(A) Spatial plots of individual cells identified using HALO software of scanned multiplex immunofluorescence murine pancreatic tumor slices. Positive staining is identified as the marker of interest and DAPI+ signal. Responders and non-responders to treatment are based on loss of E-cadherin staining. (B) Percentages of total DAPI+ immune cells (left) and E-cadherin+ tumor cells (right) derived from Figure 4A following treatment. Significance was tested using two-way ANOVA with Tukey multiple comparison (blue significance lines), or one-way ANOVA with Tukey multiple comparison (yellow significance lines) using a p<0.05. Correlations between %positive immune cells plotted against %positive E-cadherin+ cells, as derived from (A). Symbols and colours represent different treatment groups. (C) Correlation of total CD4 T (CD3+CD8-), CD8 T (CD3+CD8+) and NK cells (CD3-NK1.1+) plotted against %positive E-cadherin+ cells as derived from (A). (D) Correlation of %positive segregated NK cells plotted against %positive E-cadherin+ cells as derived from (A). NK cells were segregated based on expression of NKG2D; NKActive; NK1.1+NKG2D+; NKNKG2D-ve; NK1.1+NKG2D-. (E) Intratumoral immune cells of stratified pancreatic tumors based on low or high E-cadherin percentage (cut-off: 20%). Significance was tested for p<0.05 with a two-tailed student’s T-test. * censored non-responder.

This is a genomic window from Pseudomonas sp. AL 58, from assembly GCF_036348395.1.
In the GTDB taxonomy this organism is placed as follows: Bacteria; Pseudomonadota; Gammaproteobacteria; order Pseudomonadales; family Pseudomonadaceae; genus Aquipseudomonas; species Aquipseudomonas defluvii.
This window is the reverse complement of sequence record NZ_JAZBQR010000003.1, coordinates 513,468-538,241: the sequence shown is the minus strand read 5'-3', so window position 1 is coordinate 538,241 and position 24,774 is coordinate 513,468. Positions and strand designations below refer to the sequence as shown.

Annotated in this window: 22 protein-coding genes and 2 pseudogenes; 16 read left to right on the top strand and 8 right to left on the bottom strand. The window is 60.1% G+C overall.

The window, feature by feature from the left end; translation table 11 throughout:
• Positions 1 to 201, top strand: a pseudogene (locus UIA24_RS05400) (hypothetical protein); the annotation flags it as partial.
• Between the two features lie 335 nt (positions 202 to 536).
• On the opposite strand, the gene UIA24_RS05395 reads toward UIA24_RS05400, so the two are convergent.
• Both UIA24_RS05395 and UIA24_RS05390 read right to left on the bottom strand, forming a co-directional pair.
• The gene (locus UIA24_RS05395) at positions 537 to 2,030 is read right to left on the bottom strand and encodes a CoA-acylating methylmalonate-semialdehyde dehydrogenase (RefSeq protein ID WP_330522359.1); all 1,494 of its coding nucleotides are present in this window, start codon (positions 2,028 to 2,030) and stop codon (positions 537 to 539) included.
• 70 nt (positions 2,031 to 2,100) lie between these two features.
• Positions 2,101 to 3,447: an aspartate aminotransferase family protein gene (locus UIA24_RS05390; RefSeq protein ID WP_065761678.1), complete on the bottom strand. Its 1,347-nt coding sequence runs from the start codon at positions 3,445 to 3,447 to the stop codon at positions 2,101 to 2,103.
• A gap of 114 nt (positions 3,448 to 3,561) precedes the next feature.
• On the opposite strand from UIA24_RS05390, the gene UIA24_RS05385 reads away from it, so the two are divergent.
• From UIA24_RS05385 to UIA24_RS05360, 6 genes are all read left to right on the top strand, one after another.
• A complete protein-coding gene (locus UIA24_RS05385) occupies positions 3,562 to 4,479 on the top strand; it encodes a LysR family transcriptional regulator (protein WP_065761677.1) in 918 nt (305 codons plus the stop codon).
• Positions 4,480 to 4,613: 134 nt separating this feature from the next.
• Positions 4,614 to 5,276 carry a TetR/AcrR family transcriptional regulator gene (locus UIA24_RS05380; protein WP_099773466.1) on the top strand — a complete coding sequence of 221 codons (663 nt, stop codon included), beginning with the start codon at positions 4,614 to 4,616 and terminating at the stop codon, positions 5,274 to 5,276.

Heterogenous subsets of NK cells in PDAC exhibit differential inhibitory and activatory signatures